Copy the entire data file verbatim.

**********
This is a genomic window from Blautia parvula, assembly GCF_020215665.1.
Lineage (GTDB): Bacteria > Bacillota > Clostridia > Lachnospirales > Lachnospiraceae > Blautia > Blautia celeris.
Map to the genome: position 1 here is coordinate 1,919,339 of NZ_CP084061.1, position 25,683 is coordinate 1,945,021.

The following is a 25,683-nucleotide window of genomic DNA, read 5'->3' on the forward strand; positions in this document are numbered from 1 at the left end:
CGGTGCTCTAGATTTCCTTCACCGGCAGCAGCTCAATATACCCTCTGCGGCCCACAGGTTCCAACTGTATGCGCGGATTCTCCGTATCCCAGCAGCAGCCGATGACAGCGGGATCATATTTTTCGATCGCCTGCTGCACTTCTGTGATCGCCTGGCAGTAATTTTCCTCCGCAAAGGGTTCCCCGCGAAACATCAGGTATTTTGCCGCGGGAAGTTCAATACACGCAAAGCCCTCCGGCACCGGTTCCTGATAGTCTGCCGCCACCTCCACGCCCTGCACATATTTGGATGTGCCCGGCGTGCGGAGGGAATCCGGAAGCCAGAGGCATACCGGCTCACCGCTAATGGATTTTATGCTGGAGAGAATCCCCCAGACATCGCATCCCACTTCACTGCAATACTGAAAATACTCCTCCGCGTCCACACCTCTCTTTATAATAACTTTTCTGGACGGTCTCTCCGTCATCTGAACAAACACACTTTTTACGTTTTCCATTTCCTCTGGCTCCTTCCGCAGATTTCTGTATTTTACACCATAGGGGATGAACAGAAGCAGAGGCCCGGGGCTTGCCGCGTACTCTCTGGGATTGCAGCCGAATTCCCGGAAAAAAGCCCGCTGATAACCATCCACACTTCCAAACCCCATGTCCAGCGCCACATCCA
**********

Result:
This is a genomic window from Blautia parvula, assembly GCF_020215665.1.
Lineage (GTDB): Bacteria > Bacillota > Clostridia > Lachnospirales > Lachnospiraceae > Blautia > Blautia celeris.
Map to the genome: position 1 here is coordinate 1,919,339 of NZ_CP084061.1, position 25,683 is coordinate 1,945,021.

The following is a 25,683-nucleotide window of genomic DNA, read 5'->3' on the forward strand; positions in this document are numbered from 1 at the left end:
CGGTGCTCTAGATTTCCTTCACCGGCAGCAGCTCAATATACCCTCTGCGGCCCACAGGTTCCAACTGTATGCGCGGATTCTCCGTATCCCAGCAGCAGCCGATGACAGCGGGATCATATTTTTCGATCGCCTGCTGCACTTCTGTGATCGCCTGGCAGTAATTTTCCTCCGCAAAGGGTTCCCCGCGAAACATCAGGTATTTTGCCGCGGGAAGTTCAATACACGCAAAGCCCTCCGGCACCGGTTCCTGATAGTCTGCCGCCACCTCCACGCCCTGCACATATTTGGATGTGCCCGGCGTGCGGAGGGAATCCGGAAGCCAGAGGCATACCGGCTCACCGCTAATGGATTTTATGCTGGAGAGAATCCCCCAGACATCGCATCCCACTTCACTGCAATACTGAAAATACTCCTCCGCGTCCACACCTCTCTTTATAATAACTTTTCTGGACGGTCTCTCCGTCATCTGAACAAACACACTTTTTACGTTTTCCATTTCCTCTGGCTCCTTCCGCAGATTTCTGTATTTTACACCATAGGGGATGAACAGAAGCAGAGGCCCGGGGCTTGCCGCGTACTCTCTGGGATTGCAGCCGAATTCCCGGAAAAAAGCCCGCTGATAACCATCCACACTTCCAAACCCCATGTCCAGCGCCACATCCA